Thursday, 4 February 2010
One Small Change – Guest post for Addie Zierman
When I was first starting out blogging for real, I found Addie Zierman. She was obviously an amazing writer. She had graduated from Northwestern College just down the road from Bethel, where I was at about the same time. She talked about being on fire for God when she was younger, just like I was, and how somehow that flame had left her scarred and jaded, just like it did me.
I knew we had to be best friends immediately.
And then the most amazing thing happened. She actually became one of my best friends. We live just two hours apart but we’re constantly complaining that we aren’t closer. We meet every couple of months for wine and dinner and at a recent get-together, I started crying even before we were seated. It’s THAT kind of friendship, and I’m so thankful for her.
And crazy proud of her like a bragging mama, because my girl has written the most AMAZING memoir, one of my favorites ever and I’m not exaggerating, it released a couple weeks ago and she got a starred review in Publisher’s Weekly and all kinds of praise and I know more is coming.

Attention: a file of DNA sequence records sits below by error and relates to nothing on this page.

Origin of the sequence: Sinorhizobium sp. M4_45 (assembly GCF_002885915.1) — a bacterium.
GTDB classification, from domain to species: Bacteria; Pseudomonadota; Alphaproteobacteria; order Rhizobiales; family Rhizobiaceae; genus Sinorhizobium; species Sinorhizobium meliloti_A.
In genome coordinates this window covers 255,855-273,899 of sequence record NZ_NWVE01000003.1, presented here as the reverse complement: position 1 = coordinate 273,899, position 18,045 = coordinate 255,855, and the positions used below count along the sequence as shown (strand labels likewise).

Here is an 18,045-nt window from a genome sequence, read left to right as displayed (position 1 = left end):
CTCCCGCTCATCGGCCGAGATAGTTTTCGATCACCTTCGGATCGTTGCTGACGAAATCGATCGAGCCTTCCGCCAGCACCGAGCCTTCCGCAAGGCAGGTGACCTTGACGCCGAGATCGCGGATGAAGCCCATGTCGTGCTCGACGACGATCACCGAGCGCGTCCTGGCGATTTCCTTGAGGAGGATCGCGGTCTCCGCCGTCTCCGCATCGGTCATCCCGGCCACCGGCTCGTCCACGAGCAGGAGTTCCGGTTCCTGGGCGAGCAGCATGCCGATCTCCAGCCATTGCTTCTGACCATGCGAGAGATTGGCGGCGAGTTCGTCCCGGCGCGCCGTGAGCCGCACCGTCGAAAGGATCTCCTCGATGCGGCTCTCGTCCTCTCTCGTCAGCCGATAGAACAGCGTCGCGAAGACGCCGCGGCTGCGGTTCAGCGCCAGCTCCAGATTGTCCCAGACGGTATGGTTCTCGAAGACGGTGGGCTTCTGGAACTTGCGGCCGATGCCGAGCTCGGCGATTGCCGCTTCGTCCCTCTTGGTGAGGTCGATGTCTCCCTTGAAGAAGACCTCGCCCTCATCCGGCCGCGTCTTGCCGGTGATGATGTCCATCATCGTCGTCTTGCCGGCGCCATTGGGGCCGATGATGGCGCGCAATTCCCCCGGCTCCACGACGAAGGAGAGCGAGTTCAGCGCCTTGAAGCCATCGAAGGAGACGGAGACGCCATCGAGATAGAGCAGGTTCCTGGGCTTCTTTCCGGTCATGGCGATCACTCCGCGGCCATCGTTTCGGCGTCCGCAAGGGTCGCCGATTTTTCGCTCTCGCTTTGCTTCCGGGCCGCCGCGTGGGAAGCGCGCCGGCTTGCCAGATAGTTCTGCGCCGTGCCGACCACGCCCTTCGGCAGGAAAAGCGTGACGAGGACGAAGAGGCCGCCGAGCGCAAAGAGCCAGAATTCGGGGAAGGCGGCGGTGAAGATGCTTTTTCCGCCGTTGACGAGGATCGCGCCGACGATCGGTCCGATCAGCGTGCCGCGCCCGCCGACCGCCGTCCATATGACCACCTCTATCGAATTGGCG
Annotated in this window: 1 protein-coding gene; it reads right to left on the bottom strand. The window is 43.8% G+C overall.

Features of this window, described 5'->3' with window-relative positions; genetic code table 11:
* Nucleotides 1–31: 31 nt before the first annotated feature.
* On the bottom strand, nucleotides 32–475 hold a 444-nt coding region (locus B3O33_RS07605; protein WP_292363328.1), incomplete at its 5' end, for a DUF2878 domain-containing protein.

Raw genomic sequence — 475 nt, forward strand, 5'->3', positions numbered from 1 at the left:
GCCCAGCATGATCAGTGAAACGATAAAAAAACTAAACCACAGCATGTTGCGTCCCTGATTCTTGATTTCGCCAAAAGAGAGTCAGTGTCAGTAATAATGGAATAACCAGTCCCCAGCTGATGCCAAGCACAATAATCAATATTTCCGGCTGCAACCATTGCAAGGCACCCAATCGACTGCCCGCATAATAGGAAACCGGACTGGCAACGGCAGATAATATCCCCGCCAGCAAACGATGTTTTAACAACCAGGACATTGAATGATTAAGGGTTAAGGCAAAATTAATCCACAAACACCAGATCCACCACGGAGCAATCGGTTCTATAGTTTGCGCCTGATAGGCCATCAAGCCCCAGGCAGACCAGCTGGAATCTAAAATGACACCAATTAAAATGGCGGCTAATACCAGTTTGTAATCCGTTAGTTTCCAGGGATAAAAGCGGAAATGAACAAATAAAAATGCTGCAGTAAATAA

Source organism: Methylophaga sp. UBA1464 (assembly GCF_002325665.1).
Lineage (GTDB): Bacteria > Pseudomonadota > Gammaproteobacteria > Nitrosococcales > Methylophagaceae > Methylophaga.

All this to say how excited and honored I am to be posting over at her blog today for her “One Small Change” series. Each post features a different voice, showing all of us that small can change the world.
I’m writing about expanding our expectations for holidays so they’re more about others than about us. Here’s an excerpt:
I’m not saying you can’t put an iPad or those Frye boots on your Christmas list. I really don’t want to get pious or self-righteous or (God forbid) legalistic about doing good on special days.
I’m just saying: If at the end of every birthday or holiday you feel a little empty and don’t know why, try giving when you’re supposed to get — and then tell me if the cloud doesn’t dissipate a little.
For me, it’s about feeling the connection I was created for, about God asking me to care for his creation and his children. It’s about seeing beyond myself and looking for beauty in ashes. It’s about redemption, life, hope, love, love, love.